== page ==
If you look at the history of showbusiness, each new technological advancement has brought about a colossal shift in how the performing arts are both created and consumed, not to mention who benefits economically from that transaction.
When film came along it changed stage performing. When radio became widespread it caused a massive shift in film consumption. Likewise when television grabbed the market share previously held by radio. The internet has taken a long time to become competitive, largely due to the speed with which moving images could be channelled, but with widespread faster broadband connections this is changing.
Social media is making new content available at the speed of light for very little money and entertainment consumers have more choice than they’ve ever had before. There is no doubt that internet/social media are going to have a long-reaching impact for performing artists. Do you want to be part of that or left behind? For not much money you can create your own showcases and tell your own stories.
This doesn’t have to replace your live performing, but can bring it to a much greater audience and also put more of the power both to create and to make money from your talents into your own hands. You don’t need to wait for someone to give you a job anymore. You can create anything you want and find ways to monetise it. That’s creative entrepreneurship in a nutshell and social media is facilitating much of it.
It might be scary to get started, especially if you are completely new to social media, so start small. Pick one application and just play around with it. There’s very little that can go horribly wrong, so dive in. Once you get the feel of one social media platform you will find it quite easy to move to another one.
Social media isn’t just for young people either. The fastest growing demographic on Facebook is the over 50 set. A Nielsen study released in June 2011 shows an 84% growth in the over 50 users on Facebook between 2009 – 2011 compared to only 41% growth within the younger set. Advertisers are taking notice of these trends. In 2009 there was $700 million worth of paid advertising on Facebook; this shot up to $2 billion in 2010.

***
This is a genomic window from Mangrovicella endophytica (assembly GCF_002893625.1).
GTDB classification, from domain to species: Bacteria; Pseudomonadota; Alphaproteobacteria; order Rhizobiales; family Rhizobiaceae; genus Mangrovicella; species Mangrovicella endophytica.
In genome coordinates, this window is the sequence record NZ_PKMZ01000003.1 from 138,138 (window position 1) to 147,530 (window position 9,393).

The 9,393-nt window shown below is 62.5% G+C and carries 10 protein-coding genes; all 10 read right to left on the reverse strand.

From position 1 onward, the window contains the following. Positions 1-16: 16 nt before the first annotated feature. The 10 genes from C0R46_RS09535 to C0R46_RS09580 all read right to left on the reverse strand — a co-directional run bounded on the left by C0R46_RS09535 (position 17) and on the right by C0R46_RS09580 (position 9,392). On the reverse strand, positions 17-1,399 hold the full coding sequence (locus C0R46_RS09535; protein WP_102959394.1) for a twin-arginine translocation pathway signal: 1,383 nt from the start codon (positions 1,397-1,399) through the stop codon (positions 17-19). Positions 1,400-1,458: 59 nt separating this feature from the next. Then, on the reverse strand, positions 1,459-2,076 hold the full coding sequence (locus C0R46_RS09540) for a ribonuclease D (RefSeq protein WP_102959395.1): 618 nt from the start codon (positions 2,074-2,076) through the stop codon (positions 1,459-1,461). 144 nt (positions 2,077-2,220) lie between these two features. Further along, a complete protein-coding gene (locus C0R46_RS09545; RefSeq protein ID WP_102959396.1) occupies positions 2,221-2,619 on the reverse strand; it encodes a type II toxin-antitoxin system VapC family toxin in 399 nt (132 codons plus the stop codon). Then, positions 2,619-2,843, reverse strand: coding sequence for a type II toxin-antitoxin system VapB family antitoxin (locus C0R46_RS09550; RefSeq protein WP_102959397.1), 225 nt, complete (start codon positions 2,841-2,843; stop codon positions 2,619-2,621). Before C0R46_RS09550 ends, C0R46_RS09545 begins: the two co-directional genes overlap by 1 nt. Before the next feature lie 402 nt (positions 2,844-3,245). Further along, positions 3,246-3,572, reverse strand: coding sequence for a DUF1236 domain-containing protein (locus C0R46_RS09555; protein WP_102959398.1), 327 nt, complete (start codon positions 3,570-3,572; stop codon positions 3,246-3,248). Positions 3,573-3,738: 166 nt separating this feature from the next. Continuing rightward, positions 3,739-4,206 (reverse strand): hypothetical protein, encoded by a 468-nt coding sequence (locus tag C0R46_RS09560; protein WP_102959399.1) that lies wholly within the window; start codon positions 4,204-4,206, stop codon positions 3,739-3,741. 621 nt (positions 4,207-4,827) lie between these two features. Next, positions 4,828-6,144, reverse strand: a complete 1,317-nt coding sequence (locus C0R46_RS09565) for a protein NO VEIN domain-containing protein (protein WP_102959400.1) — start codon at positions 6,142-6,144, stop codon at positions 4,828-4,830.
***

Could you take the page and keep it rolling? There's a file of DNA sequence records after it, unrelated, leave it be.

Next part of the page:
To give you an idea of the potential market of social media, let’s look at some statistics for Facebook as of August 2011 (from Facebook’s own statistics pages):
- there are 750 million active users
- 50% of active users log in every day
- people spend over 700 billion minutes on Facebook each month
- there are over 900 million pages, groups, events and community groups and the average user is connected to 80 of these groups
- the average user creates 90 pieces of content per month
- more than 30 billion pieces of content are shared each month
Let’s look at the reach of a few other popular social media platforms. Twitter reports that approximately 140 million tweets are sent every day. LinkedIn reports on 30 June 2011 they stand at 115 million users. While MySpace has lost a lot of ground to Facebook, they still have 125 million users, so they shouldn’t be considered dead yet.
Besides the huge numbers of individuals who are on social media, it’s worth considering the companies who also have a social media presence. Some basic searches will reveal a vast number of theatre companies, producers, music festivals, record labels, casting directors, choreographers, directors, etc who all have a social media presence. By meeting them in the social media sphere you greatly expand your networking possibilities.
Whichever social media platforms you choose to use, you will be in good company. However while such large numbers of users give you access to an amazing audience, it also means that you can’t just fire things off into the ether and hope to achieve any results. There’s never been a greater need for a social media strategy.
Don’t get left in the dust in the social media race. Follow this blog while we explore some of the various strategies for Social Media success for creative people.